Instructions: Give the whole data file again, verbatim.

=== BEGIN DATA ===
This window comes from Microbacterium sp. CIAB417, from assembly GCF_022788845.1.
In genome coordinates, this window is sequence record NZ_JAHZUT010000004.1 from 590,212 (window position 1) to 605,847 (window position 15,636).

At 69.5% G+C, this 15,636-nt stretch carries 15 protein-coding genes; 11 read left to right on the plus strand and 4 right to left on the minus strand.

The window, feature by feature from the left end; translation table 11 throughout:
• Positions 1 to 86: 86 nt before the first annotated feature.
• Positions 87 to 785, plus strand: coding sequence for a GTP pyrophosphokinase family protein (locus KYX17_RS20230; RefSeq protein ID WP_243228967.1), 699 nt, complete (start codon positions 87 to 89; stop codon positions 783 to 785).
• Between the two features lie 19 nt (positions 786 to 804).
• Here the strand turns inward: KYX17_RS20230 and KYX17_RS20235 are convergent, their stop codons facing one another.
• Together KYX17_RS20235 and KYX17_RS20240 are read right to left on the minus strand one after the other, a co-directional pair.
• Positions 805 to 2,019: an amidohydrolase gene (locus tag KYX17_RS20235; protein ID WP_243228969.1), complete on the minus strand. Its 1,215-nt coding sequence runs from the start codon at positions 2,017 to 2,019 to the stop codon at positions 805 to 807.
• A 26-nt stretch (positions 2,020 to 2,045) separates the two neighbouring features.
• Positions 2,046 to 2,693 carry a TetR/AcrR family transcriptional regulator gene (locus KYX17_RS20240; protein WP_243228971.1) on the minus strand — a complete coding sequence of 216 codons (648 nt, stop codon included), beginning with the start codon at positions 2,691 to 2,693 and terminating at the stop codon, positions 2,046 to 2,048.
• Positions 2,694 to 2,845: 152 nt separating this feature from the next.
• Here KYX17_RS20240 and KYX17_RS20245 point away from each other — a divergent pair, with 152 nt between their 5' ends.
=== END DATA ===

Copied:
This window comes from Microbacterium sp. CIAB417, from assembly GCF_022788845.1.
In genome coordinates, this window is sequence record NZ_JAHZUT010000004.1 from 590,212 (window position 1) to 605,847 (window position 15,636).

At 69.5% G+C, this 15,636-nt stretch carries 15 protein-coding genes; 11 read left to right on the plus strand and 4 right to left on the minus strand.

The window, feature by feature from the left end; translation table 11 throughout:
• Positions 1 to 86: 86 nt before the first annotated feature.
• Positions 87 to 785, plus strand: coding sequence for a GTP pyrophosphokinase family protein (locus KYX17_RS20230; RefSeq protein ID WP_243228967.1), 699 nt, complete (start codon positions 87 to 89; stop codon positions 783 to 785).
• Between the two features lie 19 nt (positions 786 to 804).
• Here the strand turns inward: KYX17_RS20230 and KYX17_RS20235 are convergent, their stop codons facing one another.
• Together KYX17_RS20235 and KYX17_RS20240 are read right to left on the minus strand one after the other, a co-directional pair.
• Positions 805 to 2,019: an amidohydrolase gene (locus tag KYX17_RS20235; protein ID WP_243228969.1), complete on the minus strand. Its 1,215-nt coding sequence runs from the start codon at positions 2,017 to 2,019 to the stop codon at positions 805 to 807.
• A 26-nt stretch (positions 2,020 to 2,045) separates the two neighbouring features.
• Positions 2,046 to 2,693 carry a TetR/AcrR family transcriptional regulator gene (locus KYX17_RS20240; protein WP_243228971.1) on the minus strand — a complete coding sequence of 216 codons (648 nt, stop codon included), beginning with the start codon at positions 2,691 to 2,693 and terminating at the stop codon, positions 2,046 to 2,048.
• Positions 2,694 to 2,845: 152 nt separating this feature from the next.
• Here KYX17_RS20240 and KYX17_RS20245 point away from each other — a divergent pair, with 152 nt between their 5' ends.